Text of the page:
Make papaya popsicles for a treat that looks like candy corn, but without the added sugar! Today we're going to go over how to make melon popsicles with pineapple and papaya. You'll learn which type of papaya is best for this recipe. We'll also cover how to get the tip of the ice pop white using honeydew melon. With only four ingredients, why not try this easy and healthy Halloween snack recipe?
Here's a fun and simple recipe that I've been hanging on to for about a year. I knew I wanted to save sharing these popsicles that look like candy corn until Halloween. Though it's fine to enjoy these at any time of the year, now is really the perfect time to make them.
Hey, I know how things are at this time of year. Halloween candy is all over the place, and fruit and veggie intake may get pushed to the wayside. It's nice to have some tricks up your sleeve to make eating fruits and veggies fun and appealing.
The three layers in these popsicles come together to match the colors of Halloween candy corn. However, unlike candy corn, all of the sweetness in these ice pops is provided by whole blended fruits.
Yes, I've managed to make these with no added sugar at all. Using ripe tropical fruits, such as papaya and pineapple, brings plenty of sweetness to the table.
By the way, did you know that there is a plant that goes by the name "papaya popsicle"? You can check out this beautiful variety of the Kniphofia plant here. Its vibrant red and orange coloring is a true showstopper.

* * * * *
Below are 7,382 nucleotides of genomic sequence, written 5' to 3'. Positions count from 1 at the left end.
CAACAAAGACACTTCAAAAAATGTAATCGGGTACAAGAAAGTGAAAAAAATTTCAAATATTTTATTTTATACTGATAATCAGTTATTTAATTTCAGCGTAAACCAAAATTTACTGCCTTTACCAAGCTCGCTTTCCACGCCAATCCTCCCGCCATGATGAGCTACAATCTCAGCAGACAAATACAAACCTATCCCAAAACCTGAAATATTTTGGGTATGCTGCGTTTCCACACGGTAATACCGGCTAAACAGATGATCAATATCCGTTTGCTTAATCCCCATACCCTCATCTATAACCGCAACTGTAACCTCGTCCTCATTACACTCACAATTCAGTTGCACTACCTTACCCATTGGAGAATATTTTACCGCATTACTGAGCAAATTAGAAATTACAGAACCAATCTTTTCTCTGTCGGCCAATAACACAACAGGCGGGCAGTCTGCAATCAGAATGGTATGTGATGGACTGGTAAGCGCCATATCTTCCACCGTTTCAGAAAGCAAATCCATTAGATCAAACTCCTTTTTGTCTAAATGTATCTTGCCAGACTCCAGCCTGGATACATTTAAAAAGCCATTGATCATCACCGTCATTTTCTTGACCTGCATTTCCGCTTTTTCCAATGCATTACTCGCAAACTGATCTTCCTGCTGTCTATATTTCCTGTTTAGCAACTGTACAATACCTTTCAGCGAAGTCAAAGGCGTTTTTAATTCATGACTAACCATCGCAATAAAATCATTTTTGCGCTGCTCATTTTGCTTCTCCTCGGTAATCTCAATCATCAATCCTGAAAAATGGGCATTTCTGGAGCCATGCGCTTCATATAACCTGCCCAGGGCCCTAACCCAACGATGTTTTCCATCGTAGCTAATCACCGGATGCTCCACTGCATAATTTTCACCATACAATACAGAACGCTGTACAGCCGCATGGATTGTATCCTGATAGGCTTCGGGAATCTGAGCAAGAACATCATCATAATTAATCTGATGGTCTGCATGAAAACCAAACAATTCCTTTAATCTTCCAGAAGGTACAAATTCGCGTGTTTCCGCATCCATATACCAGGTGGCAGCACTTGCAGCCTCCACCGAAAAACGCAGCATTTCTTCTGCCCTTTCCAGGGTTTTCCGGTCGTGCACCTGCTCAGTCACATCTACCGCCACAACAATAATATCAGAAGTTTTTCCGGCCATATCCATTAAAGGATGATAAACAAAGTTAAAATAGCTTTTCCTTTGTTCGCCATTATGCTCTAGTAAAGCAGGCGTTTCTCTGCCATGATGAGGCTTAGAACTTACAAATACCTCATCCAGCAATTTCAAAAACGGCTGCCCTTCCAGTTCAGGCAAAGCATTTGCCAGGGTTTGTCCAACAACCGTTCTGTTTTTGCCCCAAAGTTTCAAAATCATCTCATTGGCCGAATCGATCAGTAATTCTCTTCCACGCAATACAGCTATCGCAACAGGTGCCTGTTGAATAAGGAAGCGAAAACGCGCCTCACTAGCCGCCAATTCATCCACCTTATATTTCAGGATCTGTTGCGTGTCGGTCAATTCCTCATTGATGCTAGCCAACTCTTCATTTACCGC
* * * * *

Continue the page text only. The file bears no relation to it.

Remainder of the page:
- What are the benefits of making papaya popsicles?
- Papaya Popsicles Ingredients
- Making Melon Popsicles that are White
- How to Make Papaya Popsicles
- Expert Tips from a Dietitian
- What are some other homemade popsicle recipes with no sugar added?
- Frequently Asked Questions
- Other Halloween Snacks That You May Enjoy
- And now for the disclaimer…
- 📖 Recipe
- 💬 Comments
What are the benefits of making papaya popsicles?
- Easy recipe: You only need four ingredients to make this one, and you can get them all at most standard grocery stores.
- Excellent source of vitamin C: With all of the fruits in these popsicles, you're getting plenty of vitamin C. This essential nutrient supports a healthy immune system and healthy skin. It also helps you prevent scurvy, though hopefully none of y'all are worried about that!
- Naturally gluten free and vegetarian: Since these melon popsicles with papaya and pineapple are just fruit and yogurt, they are naturally vegetarian and gluten-free. It's easy to make dairy free and vegan candy corn pops as well; check out the FAQs for my tips.
- Flexible recipe: You can substitute canned papaya for fresh or use a different type of melon if you don't have honeydew. There are many ways to make this simple popsicle recipe work.
- Fun for kids: Even ardent candy corn haters may be won over by these colorful ice pops! If you have kids, they'll probably enjoy this fun Halloween snack. Hosting a playdate? Try serving these!
Papaya Popsicles Ingredients
Here's all you need to make melon popsicles with pineapple and papaya:
- Chopped papaya (fresh or canned)
- Chopped pineapple
- Plain nonfat Greek yogurt
- Chopped honeydew melon (or another melon with a white-ish interior)
I originally intended to use a Santa Claus or Galia melon for this recipe. These melons' nearly white flesh is perfect for making the white part of the candy corn pops. Unfortunately, I tend to have trouble finding both of these melons at certain times of the year.
Honey dew melon is available year-round where I live in most of the major supermarkets. That is what I ended up using in these ice lollies (i.e., ice pops).